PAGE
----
– Transfer the mooncakes onto the baking tray. Be extra careful, as the mooncakes are very soft and fragile after moulding
D. Baking the cake
A regular oven should take about 10 – 15 minutes of preheating to reach the desired temperature. Make sure that your oven setting is switched to top and bottom heat.
1. Bake the cake at around 190 ºC/ 374 ºF. The temperature will vary depending on the size of the mooncakes. I usually place the tray one rack below the middle of the oven. For 50 – 75 gram mooncakes, it takes around 5 – 7 minutes to bake; and 8 – 10 minutes for 100 – 125 gram mooncakes. When the mooncakes start to turn golden, take them out and spray them with a bit of water to prevent the crust from being too dry. Leave the mooncakes to cool down for 5 – 10 minutes and then brush them with a layer of egg wash.
- There are a few recipes which call for a very high temperature, from 200 – 220 ºC. I have tried baking at this temperature, however, the mooncakes turned out a funny shape: the top and the bottom ‘swelled’ very quickly, which resulted in the side of the mooncakes curving inwards.
- 180 – 190 ºC is the ideal temperature, however, actual oven temperature may vary from the oven temperature setting, depending on your type of oven. Smaller, table top ovens tend to be hotter, and the temperature may not be even throughout the oven. If you are a regular baker, I would recommend buying an oven thermometer.
2. While waiting for the mooncakes to cool down, prepare the egg wash:
- 1 egg yolk (for a golden brown mooncake skin)
- ½ egg white (for a shiny skin)
- 1 – 2 teaspoons milk (helps to liquefy the wash, easier to brush onto the cakes)
- ½ – 1 teaspoon sesame oil (for aroma and shiny skin)
- 1 – 2 drops red food colouring or ½ teaspoon honey/golden syrup (for a golden brown mooncake skin). Honey/golden syrup will give the mooncakes a deeper golden brown hue, however, don’t use too much of it, as its sugar content can make the mooncakes sticky.
If you want a darker brown colour, you can use several other ingredients such as black sesame oil, a few drops of coffee or soy sauce.
Mix all of the ingredients above and put them through a sieve.
3. Brushing technique:
– After 5 – 10 minutes when the mooncakes have cooled down and absorbed all the water, lightly dip a brush into the egg wash and brush onto the cake.
– The egg wash should be very thin, just enough to cover the skin. Brushing liberally will not produce a more beautifully golden colour, but rather make the mooncakes lose the decorative pattern on top, since the egg wash is too thick.
– A soft, small pointed brush will be more effective than a hard large brush or a silicon brush. While brushing, make sure to brush an even layer throughout, and don’t leave any egg wash get stuck in between the nooks and crannies on top of the mooncakes. Brush through any air bubbles (using a clean brush) if necessary.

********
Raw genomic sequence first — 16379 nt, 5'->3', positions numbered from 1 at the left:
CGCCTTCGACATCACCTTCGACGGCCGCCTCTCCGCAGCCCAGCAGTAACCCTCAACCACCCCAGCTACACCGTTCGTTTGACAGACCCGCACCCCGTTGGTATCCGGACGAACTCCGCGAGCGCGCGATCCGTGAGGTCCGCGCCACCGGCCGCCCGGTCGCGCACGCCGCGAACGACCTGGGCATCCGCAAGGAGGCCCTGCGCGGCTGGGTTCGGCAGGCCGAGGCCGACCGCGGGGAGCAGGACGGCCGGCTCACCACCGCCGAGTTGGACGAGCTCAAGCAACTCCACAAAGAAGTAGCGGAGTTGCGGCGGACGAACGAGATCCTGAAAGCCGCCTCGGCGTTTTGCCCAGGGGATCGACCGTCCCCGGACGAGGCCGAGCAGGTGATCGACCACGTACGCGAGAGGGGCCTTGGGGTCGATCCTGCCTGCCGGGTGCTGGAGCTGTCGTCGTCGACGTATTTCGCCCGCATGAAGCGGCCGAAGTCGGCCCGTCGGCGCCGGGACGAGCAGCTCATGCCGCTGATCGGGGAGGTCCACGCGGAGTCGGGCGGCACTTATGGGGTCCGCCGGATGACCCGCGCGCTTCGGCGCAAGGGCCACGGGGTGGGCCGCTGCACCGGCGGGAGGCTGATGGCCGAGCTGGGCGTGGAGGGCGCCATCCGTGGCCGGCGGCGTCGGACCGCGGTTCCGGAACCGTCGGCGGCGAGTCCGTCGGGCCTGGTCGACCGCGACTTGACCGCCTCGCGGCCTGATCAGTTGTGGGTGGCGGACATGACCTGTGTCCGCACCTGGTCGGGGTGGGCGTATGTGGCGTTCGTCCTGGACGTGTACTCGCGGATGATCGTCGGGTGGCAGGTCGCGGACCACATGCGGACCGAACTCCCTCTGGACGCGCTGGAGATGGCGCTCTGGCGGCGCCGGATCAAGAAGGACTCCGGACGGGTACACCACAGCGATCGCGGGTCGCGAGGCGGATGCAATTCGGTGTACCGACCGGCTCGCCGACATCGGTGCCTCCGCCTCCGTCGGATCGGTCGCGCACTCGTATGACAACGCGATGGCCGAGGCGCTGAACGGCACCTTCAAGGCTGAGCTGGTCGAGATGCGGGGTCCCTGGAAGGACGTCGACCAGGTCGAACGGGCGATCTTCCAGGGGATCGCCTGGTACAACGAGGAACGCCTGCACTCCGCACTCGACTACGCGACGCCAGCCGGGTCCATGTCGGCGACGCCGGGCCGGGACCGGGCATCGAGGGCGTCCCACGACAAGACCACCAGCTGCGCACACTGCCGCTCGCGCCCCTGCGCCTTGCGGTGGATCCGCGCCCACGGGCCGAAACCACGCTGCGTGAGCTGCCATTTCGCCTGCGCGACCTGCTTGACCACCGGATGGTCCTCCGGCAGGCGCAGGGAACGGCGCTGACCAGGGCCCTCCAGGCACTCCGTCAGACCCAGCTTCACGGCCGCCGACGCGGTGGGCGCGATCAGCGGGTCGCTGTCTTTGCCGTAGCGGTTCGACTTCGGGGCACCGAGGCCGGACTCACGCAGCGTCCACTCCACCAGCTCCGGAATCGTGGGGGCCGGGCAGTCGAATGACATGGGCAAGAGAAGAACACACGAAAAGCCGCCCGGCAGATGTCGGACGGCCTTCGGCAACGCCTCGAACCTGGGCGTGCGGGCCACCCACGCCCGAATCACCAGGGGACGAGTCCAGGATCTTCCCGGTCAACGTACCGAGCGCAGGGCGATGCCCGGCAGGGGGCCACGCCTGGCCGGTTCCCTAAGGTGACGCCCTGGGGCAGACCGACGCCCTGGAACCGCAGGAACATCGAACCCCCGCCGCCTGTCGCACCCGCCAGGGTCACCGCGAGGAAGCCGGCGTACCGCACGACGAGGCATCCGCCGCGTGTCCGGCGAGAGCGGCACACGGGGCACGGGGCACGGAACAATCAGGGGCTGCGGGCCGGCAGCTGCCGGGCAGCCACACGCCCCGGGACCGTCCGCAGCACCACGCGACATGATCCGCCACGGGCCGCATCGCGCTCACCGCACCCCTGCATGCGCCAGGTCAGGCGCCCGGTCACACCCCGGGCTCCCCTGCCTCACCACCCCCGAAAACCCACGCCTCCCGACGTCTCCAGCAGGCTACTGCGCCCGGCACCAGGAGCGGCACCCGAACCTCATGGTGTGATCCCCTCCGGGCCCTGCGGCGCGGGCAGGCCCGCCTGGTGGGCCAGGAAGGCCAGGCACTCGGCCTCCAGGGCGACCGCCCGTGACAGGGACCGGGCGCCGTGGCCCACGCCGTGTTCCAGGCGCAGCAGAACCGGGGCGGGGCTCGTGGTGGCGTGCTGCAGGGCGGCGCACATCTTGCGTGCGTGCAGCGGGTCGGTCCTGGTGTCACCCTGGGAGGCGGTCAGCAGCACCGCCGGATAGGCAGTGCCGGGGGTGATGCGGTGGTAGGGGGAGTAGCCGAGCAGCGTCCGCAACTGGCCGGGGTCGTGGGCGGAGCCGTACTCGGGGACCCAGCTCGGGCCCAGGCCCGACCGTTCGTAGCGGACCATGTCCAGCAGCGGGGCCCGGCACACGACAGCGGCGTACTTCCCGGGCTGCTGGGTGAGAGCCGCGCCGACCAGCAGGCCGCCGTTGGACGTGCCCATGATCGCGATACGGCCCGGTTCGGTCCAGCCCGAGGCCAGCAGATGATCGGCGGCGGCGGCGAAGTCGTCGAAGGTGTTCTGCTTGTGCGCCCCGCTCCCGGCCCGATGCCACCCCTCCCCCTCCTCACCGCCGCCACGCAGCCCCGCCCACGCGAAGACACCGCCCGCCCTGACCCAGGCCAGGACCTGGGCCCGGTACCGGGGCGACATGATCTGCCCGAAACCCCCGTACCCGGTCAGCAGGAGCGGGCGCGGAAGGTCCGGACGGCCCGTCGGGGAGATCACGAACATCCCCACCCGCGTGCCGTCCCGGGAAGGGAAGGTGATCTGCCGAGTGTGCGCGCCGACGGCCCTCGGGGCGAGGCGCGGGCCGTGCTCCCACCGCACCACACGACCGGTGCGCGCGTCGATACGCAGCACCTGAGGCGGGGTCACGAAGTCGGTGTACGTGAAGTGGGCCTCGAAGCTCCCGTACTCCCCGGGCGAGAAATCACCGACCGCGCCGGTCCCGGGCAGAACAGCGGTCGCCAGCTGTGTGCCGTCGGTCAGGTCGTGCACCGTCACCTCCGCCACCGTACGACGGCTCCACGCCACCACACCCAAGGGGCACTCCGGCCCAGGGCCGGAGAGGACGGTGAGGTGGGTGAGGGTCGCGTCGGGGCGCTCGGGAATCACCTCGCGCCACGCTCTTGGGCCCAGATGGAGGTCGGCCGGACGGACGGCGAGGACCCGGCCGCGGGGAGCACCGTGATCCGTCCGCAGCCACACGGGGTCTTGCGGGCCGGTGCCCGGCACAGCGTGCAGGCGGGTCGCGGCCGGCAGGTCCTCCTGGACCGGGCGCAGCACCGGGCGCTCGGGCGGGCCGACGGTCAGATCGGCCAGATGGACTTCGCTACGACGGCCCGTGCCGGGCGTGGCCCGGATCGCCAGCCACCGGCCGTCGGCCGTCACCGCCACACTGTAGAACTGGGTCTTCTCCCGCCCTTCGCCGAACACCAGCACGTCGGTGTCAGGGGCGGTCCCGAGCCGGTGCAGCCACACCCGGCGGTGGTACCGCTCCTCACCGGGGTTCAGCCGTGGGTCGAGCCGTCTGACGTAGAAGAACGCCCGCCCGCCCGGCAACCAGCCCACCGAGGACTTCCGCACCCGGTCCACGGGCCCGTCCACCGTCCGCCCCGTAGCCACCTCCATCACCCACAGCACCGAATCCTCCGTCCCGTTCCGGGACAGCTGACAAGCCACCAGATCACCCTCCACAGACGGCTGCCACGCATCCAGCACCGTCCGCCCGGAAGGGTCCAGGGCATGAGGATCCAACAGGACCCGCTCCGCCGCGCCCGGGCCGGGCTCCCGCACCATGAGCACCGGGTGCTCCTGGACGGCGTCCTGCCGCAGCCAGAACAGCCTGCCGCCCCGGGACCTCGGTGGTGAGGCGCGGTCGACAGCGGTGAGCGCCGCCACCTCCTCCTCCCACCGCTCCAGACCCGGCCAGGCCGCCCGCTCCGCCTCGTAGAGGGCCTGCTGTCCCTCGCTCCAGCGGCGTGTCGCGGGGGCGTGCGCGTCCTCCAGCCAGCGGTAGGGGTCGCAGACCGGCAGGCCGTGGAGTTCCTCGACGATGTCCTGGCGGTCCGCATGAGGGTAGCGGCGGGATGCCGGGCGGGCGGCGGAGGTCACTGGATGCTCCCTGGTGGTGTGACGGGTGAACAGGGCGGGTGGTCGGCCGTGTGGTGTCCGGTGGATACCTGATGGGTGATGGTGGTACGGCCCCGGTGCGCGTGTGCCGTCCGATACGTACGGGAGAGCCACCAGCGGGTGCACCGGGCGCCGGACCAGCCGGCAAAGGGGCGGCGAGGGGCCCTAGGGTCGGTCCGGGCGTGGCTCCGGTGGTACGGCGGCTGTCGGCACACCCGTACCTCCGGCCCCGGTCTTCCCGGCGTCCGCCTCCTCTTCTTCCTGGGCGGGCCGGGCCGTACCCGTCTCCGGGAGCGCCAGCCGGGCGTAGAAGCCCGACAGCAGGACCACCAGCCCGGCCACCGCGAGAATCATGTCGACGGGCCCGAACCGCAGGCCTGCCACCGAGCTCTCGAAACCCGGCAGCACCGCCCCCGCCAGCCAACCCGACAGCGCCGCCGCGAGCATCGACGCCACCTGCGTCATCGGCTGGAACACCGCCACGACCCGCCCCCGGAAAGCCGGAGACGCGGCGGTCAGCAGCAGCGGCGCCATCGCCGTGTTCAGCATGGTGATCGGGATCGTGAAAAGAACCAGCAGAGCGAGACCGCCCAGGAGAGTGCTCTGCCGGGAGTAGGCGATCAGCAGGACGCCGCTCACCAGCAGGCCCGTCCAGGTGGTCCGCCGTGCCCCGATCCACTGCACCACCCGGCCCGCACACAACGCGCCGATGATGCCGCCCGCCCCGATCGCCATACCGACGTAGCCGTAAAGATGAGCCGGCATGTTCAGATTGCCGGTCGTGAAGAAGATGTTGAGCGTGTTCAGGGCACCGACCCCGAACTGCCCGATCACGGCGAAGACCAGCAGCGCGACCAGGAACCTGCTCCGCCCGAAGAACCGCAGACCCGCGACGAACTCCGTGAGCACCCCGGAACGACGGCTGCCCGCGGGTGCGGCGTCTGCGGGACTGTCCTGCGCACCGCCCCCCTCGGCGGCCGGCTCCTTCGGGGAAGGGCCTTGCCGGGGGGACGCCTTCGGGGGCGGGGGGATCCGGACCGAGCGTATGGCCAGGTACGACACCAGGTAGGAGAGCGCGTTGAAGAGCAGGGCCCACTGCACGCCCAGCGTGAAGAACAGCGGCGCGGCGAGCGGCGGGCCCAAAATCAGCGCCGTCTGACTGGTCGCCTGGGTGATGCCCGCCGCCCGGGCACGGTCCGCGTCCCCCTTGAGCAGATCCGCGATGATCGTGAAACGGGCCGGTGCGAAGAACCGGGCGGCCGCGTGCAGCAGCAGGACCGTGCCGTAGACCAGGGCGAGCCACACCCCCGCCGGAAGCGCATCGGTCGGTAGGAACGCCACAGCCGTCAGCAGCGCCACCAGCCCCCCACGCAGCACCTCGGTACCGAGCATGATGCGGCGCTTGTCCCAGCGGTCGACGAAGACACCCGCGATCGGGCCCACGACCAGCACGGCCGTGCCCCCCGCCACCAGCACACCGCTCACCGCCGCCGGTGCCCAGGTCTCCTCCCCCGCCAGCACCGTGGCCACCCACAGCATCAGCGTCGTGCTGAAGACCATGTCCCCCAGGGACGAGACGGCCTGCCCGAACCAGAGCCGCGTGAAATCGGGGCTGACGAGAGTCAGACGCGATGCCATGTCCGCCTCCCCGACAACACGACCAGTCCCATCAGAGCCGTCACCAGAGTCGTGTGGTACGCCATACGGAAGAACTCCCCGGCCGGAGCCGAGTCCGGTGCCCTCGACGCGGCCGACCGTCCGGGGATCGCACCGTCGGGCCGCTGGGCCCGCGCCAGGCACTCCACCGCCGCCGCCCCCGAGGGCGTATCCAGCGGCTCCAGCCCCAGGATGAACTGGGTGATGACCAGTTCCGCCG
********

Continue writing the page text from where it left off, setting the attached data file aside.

– I like my mooncakes to be golden all around, thus I usually brush the egg wash on the side of the mooncakes as well. You can use a larger brush for this, and brush in an up-and-down motion.
4. Return the mooncakes to the oven at 190 – 200 ºC/ 374 – 392 ºF for about 5 – 7 minutes (higher temperature and shorter baking time, compared to the first bake). When the surface has dried and turned a bit more golden brown, take the mooncakes out, spray them with water and brush with egg wash again.
You can brush the mooncakes 2 – 3 times, but no more, otherwise the decoration on the mooncakes will be less defined.
Let the mooncakes cool down a little bit before transferring them to a rack to cool down completely, as the freshly baked mooncakes tend to be very soft. Letting the mooncakes cool on a rack will help prevent oil from accumulating at the bottom of the mooncakes.
Freshly baked mooncakes will have a light golden colour, and will turn shiny golden brown overnight. After 2 – 3 days, when the skin has absorbed the oil from the filling and become more moist, the mooncakes will have a deep golden brown colour. Mooncakes with oily fillings (like mung bean) tend to soften quicker than less oily mooncakes (such as savoury ones or coconut filling ones).
When the mooncakes have cooled down completely, put them into airtight bags or boxes with dry-packs (moisture absorbing packets). Homemade mooncakes should be served as soon as possible (but not right after baking, as the skin is still quite crumbly and flaky), preferably within the first 3 days. If you want to keep them for longer than 5 days, you should store them in the fridge, but the flavour may be compromised a little bit.
Happy baking and watch out for the next episode of this Mid-Autumn series
- Recipe & Photos: Linh Trang
- Written & Edited by: Thảo Đan